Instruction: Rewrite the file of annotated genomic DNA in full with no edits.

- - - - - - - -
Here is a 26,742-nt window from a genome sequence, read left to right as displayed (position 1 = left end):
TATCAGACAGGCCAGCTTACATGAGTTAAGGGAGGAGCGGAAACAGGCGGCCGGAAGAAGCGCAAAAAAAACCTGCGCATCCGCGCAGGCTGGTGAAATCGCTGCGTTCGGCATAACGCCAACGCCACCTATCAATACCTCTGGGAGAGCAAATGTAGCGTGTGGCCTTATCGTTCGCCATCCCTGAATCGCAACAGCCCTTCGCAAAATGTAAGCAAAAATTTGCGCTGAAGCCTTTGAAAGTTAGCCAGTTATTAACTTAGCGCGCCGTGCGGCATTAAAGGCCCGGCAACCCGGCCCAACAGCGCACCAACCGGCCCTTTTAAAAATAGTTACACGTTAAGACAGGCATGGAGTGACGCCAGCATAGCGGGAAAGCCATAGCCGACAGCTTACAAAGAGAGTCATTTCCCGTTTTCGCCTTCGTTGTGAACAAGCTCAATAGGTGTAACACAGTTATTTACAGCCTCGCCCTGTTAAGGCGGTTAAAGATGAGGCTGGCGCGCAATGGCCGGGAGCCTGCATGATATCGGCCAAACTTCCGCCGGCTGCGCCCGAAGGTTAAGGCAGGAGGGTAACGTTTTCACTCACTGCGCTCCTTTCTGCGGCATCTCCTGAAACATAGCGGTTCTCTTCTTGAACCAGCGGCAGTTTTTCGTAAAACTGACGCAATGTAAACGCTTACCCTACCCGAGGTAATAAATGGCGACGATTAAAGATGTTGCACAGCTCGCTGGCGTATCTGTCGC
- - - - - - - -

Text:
Here is a 26,742-nt window from a genome sequence, read left to right as displayed (position 1 = left end):
TATCAGACAGGCCAGCTTACATGAGTTAAGGGAGGAGCGGAAACAGGCGGCCGGAAGAAGCGCAAAAAAAACCTGCGCATCCGCGCAGGCTGGTGAAATCGCTGCGTTCGGCATAACGCCAACGCCACCTATCAATACCTCTGGGAGAGCAAATGTAGCGTGTGGCCTTATCGTTCGCCATCCCTGAATCGCAACAGCCCTTCGCAAAATGTAAGCAAAAATTTGCGCTGAAGCCTTTGAAAGTTAGCCAGTTATTAACTTAGCGCGCCGTGCGGCATTAAAGGCCCGGCAACCCGGCCCAACAGCGCACCAACCGGCCCTTTTAAAAATAGTTACACGTTAAGACAGGCATGGAGTGACGCCAGCATAGCGGGAAAGCCATAGCCGACAGCTTACAAAGAGAGTCATTTCCCGTTTTCGCCTTCGTTGTGAACAAGCTCAATAGGTGTAACACAGTTATTTACAGCCTCGCCCTGTTAAGGCGGTTAAAGATGAGGCTGGCGCGCAATGGCCGGGAGCCTGCATGATATCGGCCAAACTTCCGCCGGCTGCGCCCGAAGGTTAAGGCAGGAGGGTAACGTTTTCACTCACTGCGCTCCTTTCTGCGGCATCTCCTGAAACATAGCGGTTCTCTTCTTGAACCAGCGGCAGTTTTTCGTAAAACTGACGCAATGTAAACGCTTACCCTACCCGAGGTAATAAATGGCGACGATTAAAGATGTTGCACAGCTCGCTGGCGTATCTGTCGC